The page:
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I have the following function which gets called multiple times in my code:

char* get_section_name(const char* section, const char* value) {

  char *tmp = (char *)malloc(STR_LEN * sizeof(char));

  if(strlen(section)>0) {

      strcat(tmp, section);

      strcat(tmp,".");

  }

  strcat(tmp, value);    

  return tmp;

}

and I call it in other functions like this:

section_name = get_section_name(data->model_name,"params_default");

What is the best way to free this memory? Can I just call free(section_name) when I am done?

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1  
strcat(tmp, section) assumes tmp holds a string. It does not. –  ouah Nov 9 '12 at 18:18
    
FYI: stackoverflow.com/questions/605845/… - just saw this, was news to me! –  weston Nov 9 '12 at 20:57

5 Answers 5

up vote 1 down vote accepted

Yes free, however, you could consider a different name that makes it clear it is allocating memory. Also, you could make use of sprintf for combining 2 strings and strdup for just copying one.

char* create_section_name(const char* section, const char* value) { 
  const int sectionLen = strlen(section);   

  if(sectionLen>0) {
      //+1 for the period and +1 for the null
      char *tmp = (char *)malloc((sectionLen + strlen(value) + 2) * sizeof(char));
      //do that often? consider a newString(size) macro. See below
      sprintf(tmp, "%s.%s", section, value);    
      return tmp;
  }
  else {    
    return strdup(value);
  }
}

This assumes you don't need the full STR_LEN, it uses just enough in both cases.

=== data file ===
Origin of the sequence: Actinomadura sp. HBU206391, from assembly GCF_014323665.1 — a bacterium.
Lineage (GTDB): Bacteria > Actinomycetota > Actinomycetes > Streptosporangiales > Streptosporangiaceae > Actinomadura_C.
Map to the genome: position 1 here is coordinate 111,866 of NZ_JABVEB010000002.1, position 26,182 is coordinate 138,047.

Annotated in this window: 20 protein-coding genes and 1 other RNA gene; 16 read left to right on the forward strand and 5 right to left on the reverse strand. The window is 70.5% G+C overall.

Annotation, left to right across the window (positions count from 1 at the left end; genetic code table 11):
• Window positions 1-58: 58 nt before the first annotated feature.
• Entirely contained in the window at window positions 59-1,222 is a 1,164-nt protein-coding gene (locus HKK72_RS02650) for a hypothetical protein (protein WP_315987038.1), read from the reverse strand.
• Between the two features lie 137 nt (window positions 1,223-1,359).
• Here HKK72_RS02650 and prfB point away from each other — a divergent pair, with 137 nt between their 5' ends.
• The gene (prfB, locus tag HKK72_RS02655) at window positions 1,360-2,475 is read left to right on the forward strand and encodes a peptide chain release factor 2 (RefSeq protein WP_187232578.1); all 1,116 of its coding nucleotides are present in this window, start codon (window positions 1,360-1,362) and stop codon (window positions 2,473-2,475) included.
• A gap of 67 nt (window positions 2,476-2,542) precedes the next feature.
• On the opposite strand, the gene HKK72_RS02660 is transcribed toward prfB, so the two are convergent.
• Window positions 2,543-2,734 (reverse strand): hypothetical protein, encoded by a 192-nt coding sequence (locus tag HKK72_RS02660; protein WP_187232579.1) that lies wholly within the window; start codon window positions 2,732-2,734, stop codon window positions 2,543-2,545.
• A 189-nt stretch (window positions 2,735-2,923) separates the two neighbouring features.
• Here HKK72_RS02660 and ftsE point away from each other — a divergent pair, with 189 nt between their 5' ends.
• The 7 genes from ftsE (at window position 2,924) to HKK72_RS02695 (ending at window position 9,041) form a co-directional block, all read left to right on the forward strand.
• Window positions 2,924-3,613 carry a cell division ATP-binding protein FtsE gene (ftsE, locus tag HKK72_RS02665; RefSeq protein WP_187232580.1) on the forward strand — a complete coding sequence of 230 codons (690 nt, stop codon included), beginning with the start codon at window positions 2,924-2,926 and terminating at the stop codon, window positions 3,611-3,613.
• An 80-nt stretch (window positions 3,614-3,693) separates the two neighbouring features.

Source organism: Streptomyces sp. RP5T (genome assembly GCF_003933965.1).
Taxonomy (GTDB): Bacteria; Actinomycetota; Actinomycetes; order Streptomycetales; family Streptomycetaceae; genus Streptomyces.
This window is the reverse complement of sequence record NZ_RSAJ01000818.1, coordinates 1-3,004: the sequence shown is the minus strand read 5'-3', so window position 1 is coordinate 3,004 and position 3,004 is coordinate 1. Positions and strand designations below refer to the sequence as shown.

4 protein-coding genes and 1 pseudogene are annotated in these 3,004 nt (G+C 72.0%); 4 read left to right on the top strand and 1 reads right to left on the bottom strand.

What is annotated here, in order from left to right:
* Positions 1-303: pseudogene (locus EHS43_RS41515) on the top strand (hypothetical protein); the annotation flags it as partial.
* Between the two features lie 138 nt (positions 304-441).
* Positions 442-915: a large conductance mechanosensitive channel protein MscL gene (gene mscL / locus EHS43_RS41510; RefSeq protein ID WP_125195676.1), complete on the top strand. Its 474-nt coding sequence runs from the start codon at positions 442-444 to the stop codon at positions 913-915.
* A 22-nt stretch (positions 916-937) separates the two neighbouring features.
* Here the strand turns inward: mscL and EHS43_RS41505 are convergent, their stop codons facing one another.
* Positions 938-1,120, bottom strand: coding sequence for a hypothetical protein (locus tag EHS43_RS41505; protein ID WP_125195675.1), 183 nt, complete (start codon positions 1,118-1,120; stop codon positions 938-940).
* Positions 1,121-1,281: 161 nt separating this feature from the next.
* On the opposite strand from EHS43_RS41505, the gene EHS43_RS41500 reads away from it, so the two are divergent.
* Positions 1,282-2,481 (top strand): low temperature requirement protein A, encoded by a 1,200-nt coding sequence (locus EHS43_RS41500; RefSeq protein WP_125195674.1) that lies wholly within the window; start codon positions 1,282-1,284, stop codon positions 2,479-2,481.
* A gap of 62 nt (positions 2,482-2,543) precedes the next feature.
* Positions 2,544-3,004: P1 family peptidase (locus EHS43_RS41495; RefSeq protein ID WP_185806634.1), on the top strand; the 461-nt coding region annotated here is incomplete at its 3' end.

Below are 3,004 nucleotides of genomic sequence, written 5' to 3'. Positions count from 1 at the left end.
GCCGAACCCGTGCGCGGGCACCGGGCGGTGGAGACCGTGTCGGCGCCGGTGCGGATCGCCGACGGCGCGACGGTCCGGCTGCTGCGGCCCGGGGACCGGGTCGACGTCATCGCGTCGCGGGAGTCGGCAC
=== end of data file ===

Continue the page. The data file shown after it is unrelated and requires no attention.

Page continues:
newString macro I suggested:

#define newString(size) (malloc((size) * sizeof(char)))

Or it can even automatically add one for the null:

#define newString(size) (malloc(((size)+1) * sizeof(char)))

Then malloc is replaced with this:

char *tmp = newString(sectionLen + strlen(value) + 1); //+1 for period
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First, you must make sure tmpwas actually allocated (ie mallocdid not fail) :

tmp = (char *)malloc(STR_LEN * sizeof(char));
if (tmp == NULL) {
  // quit now !
}

Then, as you strcat it, you must be sure tmp is an empty string, ie its first character is 0

tmp[0] = '\0';

Then, yes, you can free it the way you wrote it.

One last thing : you have to be sure that strlen(section)+strlen(".")+strlen(value) < STR_LEN, or you will overwrite memory you're not supposed to.

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free would be great here, but as an alternative, might be the best way to do this would be a change to signature. If you make it like

void get_section_name(const char* section, const char* value, char * result)

then you can pass a pointer to an allocated memory, so the user of this function is perfectly aware of how should he handle the memory after it's used.

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That's a good point, indeed. Maybe then the function can return void, or some value to indicate something failed (the call to malloc, for instance). –  Fabien Nov 9 '12 at 18:26
    
Of course it should return void, copy-paste error, now fixed! Thanx @Fabien! –  Piotr Zierhoffer Nov 9 '12 at 21:07

Always perform error check when creating memory using malloc(),calloc(), orrealloc()

Yes you can use free here

free(section_name) , Because tmpreturned is stored in section_name which now points to malloced memory.

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I am going to make a leap of faith that STR_LEN is going to be of sufficient size. If so then free(section_name); will suffice. Bur use strcpy instead of strcat or initialize a null string.

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